I too began running immediately after the flashlights like the rest of you. Then I hit my big toe (this toe of his was unusually big) against a stone and fell down. I couldn’t even agonise the pain vocally. Left without any means, I pulled myself along the coarse earth and hid among the cabbages. I thought if I lower my head to the level of the cabbage heads, they would camouflage me out in the dark. It appeared I hadn’t noticed, in the heat of the moment, my shoulders and hip towering up so high. But that cunning man acted as if he didn’t see me. He came and sat down nearby; and started feeling the cabbage heads like a mad man. Doing so, he reached for the cabbage just next to me. He grabbed it viciously, as if to crunch it, and uprooted the whole thing with a single pull. Then, he retreated back, sat down to lit a bidi and smoked it so tediously. At this stage, I had lowered my head so low, I was burying my face in the soil and was grunting dust in and out. Suddenly, he took hold of my head with his two big hands, squeezed it along the jawlines and said, “ Hmm, this one is very hard,” and started twisting my head. I was sure he was going to kill me. Then, he held me by the ear and slapped me across my face, and said, “We’ll see when I tell your mother.”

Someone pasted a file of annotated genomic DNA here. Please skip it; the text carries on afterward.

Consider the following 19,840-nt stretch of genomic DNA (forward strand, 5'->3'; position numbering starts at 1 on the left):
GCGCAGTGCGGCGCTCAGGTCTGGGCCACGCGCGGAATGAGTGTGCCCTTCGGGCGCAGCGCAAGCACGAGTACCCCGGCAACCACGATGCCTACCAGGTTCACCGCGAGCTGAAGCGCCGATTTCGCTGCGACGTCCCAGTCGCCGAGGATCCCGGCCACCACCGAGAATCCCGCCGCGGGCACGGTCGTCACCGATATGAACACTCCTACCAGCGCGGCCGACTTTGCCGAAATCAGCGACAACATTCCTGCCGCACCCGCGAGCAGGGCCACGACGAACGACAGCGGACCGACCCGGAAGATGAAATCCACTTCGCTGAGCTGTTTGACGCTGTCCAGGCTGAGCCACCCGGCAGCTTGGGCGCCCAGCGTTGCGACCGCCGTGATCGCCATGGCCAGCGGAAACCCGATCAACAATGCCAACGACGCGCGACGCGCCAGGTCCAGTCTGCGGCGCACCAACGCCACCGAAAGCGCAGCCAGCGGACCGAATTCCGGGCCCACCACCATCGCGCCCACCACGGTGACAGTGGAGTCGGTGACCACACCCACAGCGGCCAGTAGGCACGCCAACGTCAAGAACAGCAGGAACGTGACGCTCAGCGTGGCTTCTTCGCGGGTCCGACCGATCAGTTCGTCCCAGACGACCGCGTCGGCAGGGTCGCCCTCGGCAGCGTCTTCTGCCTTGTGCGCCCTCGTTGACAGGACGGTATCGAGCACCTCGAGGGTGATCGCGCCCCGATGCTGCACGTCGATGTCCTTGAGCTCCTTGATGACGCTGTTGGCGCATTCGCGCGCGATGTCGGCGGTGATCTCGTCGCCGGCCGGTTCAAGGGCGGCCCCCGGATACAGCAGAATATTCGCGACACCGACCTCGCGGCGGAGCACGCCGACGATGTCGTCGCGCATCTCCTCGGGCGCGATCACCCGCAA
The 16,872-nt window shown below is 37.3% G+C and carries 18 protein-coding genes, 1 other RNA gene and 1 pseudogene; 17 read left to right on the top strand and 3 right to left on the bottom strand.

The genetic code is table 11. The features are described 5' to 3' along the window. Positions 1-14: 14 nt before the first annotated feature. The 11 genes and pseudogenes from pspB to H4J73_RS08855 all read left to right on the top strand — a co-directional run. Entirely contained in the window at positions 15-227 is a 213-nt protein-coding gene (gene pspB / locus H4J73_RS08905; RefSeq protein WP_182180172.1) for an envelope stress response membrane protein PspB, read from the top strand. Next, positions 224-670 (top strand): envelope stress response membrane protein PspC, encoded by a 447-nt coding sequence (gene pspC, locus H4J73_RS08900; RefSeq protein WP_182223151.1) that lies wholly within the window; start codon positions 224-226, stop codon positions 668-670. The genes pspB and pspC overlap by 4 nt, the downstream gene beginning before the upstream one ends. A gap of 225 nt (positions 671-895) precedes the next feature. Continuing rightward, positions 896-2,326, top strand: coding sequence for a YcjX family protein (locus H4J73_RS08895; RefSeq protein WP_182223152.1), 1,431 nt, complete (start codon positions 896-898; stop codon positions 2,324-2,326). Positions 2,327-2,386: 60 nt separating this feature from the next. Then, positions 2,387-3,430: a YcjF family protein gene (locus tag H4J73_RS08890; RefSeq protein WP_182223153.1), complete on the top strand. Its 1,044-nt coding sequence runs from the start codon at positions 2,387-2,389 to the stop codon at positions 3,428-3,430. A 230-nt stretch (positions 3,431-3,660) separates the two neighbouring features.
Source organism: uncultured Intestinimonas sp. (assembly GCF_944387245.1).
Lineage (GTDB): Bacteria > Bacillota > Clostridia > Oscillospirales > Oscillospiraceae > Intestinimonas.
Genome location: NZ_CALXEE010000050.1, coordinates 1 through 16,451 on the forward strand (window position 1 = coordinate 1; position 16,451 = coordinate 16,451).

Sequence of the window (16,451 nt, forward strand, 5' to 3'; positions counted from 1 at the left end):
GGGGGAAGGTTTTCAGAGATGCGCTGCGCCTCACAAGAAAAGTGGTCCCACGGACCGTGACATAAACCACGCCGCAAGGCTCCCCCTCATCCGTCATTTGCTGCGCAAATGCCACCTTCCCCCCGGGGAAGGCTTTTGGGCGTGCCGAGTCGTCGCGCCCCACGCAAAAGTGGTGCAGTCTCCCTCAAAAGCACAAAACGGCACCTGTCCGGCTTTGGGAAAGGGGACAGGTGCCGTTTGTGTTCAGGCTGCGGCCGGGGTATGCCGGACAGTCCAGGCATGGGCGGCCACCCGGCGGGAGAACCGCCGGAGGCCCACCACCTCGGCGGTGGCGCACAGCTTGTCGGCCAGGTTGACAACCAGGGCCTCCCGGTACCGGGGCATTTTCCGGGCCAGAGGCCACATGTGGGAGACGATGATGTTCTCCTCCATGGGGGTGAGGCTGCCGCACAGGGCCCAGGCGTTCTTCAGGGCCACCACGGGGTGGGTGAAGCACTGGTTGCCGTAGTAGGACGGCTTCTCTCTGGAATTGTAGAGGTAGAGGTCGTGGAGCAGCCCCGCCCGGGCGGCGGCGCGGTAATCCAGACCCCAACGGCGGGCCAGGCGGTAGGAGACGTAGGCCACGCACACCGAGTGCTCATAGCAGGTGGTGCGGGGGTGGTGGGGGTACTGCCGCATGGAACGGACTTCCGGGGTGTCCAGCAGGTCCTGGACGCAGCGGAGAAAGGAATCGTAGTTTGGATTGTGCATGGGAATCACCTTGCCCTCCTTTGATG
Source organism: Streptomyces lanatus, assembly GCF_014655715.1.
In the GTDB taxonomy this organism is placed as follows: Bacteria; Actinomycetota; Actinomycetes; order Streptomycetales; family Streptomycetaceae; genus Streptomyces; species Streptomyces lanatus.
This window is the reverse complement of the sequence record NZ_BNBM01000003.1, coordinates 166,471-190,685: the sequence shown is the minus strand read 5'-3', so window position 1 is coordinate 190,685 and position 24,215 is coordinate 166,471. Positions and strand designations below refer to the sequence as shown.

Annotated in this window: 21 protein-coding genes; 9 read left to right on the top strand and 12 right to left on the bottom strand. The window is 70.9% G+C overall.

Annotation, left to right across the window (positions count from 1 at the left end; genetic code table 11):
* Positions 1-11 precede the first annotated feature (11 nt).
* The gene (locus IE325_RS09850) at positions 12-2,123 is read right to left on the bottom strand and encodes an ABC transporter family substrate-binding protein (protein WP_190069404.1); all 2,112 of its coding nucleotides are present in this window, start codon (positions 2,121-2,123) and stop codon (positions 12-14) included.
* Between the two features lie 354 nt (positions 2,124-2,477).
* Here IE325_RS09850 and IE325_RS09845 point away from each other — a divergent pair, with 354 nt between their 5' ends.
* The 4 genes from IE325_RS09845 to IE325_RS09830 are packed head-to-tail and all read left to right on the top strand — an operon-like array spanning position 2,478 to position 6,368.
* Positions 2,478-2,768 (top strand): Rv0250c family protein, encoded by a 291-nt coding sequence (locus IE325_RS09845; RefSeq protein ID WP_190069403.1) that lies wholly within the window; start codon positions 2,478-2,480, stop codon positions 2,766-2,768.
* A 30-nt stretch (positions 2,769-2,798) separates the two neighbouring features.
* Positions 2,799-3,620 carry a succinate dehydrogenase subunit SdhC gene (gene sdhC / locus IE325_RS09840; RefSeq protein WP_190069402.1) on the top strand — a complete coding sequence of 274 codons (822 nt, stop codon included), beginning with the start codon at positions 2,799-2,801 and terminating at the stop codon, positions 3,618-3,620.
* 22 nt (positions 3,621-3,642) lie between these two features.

* Yaoshang: Manipuri name of Holi, the Hindu festival of colours. It also refers to the huts burnt on the penultimate day. Boys usually live out the entirety of this festival in these huts.

** Stealing is permitted during this festival as a custom. It is rarely, if ever, reprimanded.

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Review: The Salesman

Iranian movies often have a contrarian poise while looking at tragedies. In Taste of Cherry, a dying man drives around the countryside searching for a person who will be paid to bury him the way he wanted. The Salesman draws on this school of quaint conformism and goes even deeper.

© Memento Films